If you subscribe to the MUBI streaming service, you can catch MX’s first video (“Why Are We Here”) created at Ralph Records by Graeme Whifler. We appear at about 19:50 in the film, “Ears, Eyes, and Throats: Restored Classic and Lost Punk Films 1976-1981.” (The film disappears from Mubi’s carousel at the end of September). The classy restoration is by our friend Peter Conheim. The video was filmed in one day in 1981 at the Ralph Records offices on 444 Grove Street. There wasn’t much to it. Someone told us where to walk and what to do. The smoke machines were old school — some petroleum derivative that ruined everybody’s clothes. But the quality remains long after the price is forgotten.
Grale is a Bay Area-based ensemble comprised of legendary avant-rock band MX-80 Sound members Dale Sophiea and Bruce Anderson, and Gregory Hagan (Angel Archer, Thomas Carnacki).
A 30-year legal dispute over the MX-80 SOUND name came to an end when a settlement was quietly reached with the estate of the band’s former business manager. As of August 1, 2015, the band known as MX-80 has re-acquired the rights to MX-80 SOUND. The dispute arose from the band’s termination of manager Morley Sappelstein in 1986. At the time, Sappelstein invoked a post-termination provision that entitled the ex-manager to, among other things, half of the band’s trademark rights. As 50% owner, Sappelstein demanded that the band stop using half of its name, severing the “SOUND” from the “MX-80” and for the past thirty years the band has operated as MX-80. In May of 2015, Sappelstein passed away on a tour of Port Everglades. The band contacted Sappelstein’s estate with whom a confidential settlement was reached in August, 2015. The first new release to again feature the band’s full moniker is the soon-to-be-released, “So Funny” produced by MX-80 Sound and Peter Conheim.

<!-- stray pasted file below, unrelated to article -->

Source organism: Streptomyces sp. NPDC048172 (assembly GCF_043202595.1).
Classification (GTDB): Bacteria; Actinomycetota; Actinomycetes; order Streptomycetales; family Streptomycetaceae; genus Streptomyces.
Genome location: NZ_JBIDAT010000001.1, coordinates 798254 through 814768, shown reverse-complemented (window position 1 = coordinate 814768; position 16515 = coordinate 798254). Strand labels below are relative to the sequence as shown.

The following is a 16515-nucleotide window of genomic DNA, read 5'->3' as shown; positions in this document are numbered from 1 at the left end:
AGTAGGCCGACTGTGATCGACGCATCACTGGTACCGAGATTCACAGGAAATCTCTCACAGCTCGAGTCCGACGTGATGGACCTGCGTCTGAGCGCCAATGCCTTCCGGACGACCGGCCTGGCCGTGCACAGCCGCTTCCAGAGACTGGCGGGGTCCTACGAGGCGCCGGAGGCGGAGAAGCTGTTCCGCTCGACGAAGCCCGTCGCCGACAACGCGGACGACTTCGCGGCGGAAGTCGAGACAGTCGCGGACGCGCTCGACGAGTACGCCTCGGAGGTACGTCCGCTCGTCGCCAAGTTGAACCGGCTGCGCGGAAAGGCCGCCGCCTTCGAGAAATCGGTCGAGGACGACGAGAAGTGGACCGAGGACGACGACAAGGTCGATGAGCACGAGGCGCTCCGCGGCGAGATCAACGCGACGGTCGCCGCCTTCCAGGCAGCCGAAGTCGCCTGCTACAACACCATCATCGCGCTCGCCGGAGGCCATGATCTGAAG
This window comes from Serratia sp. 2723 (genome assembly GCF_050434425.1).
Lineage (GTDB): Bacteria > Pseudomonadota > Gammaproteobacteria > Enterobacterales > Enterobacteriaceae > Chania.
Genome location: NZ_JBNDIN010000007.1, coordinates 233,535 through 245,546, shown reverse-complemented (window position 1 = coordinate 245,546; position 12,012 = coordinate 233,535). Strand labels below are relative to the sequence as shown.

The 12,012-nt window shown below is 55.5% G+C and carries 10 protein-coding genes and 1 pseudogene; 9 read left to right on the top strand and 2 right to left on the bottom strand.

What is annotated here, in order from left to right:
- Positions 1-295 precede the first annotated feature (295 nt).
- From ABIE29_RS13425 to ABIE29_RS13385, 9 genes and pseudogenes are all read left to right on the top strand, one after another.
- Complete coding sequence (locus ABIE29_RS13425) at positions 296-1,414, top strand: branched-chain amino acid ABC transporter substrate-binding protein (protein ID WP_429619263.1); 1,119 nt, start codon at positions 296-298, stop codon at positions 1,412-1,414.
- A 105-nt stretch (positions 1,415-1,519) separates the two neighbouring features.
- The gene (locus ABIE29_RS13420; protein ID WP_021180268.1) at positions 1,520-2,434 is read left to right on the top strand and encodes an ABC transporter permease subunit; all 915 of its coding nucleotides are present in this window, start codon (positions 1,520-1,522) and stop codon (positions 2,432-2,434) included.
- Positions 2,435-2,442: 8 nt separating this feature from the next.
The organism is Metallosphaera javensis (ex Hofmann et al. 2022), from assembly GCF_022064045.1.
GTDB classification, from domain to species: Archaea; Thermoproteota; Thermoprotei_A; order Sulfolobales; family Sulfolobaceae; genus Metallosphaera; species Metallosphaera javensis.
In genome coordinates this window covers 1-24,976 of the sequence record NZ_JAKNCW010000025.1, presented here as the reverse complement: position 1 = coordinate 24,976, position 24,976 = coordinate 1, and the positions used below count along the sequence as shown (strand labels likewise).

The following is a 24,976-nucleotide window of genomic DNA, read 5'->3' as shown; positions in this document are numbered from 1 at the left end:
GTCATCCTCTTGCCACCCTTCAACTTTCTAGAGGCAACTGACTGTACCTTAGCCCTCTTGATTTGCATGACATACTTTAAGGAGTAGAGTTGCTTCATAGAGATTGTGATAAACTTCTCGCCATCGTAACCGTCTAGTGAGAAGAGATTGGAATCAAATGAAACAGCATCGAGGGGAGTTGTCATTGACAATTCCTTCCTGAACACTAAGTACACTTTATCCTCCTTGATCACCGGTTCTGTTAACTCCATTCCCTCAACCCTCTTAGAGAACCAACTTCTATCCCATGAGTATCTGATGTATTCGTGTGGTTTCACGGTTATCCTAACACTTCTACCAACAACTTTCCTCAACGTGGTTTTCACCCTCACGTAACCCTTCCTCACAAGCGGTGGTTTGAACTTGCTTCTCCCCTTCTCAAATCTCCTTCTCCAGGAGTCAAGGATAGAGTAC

Drummer Nico Sophiea joined MX-80 SOUND in 2014 and his fresh tracks and slinky patterns adorn the band’s latest release, “So Funny.” (Check out his style on the video, No Shoes No Shirt.) Nico is of course well versed in the band’s music. His dad is Dale Sophiea, bassist and co-founder of MX-80, and Nico’s nursery was next to MX-80’s practice space in the old Scooby’s building in Berkeley. Drums are just one part of Nico’s toolbox. A multi-instrumentalist, he’s also a 2011 graduate of the University of Puget Sound Music School, and performs with several ensembles. Nico currently resides in Seattle.
More than 10 years after making its controversial ruling, the Federal Trade Commission has annulled its 2005 preliminary decision barring export of the MX-80 album, “We’re an American Band.” The ruling, one of the first under the then-recently enacted “Made in America” Act required demonstrative evidence as to the national origin” of band members. Under the legislation, effective June 1, 2005, companies advertising products with the term “America” or “American” must file certification documentation with the FTC and U.S. Customs demonstrating that “all or virtually all” of the product-including processing and labor that go into the product-must be of U.S. origin. In this case, since the band claimed “We’re an American Band,” as its album title, the FTC required proof of national origin of each band member. The ruling has been officially expunged the band learned after making a Freedom of Information request.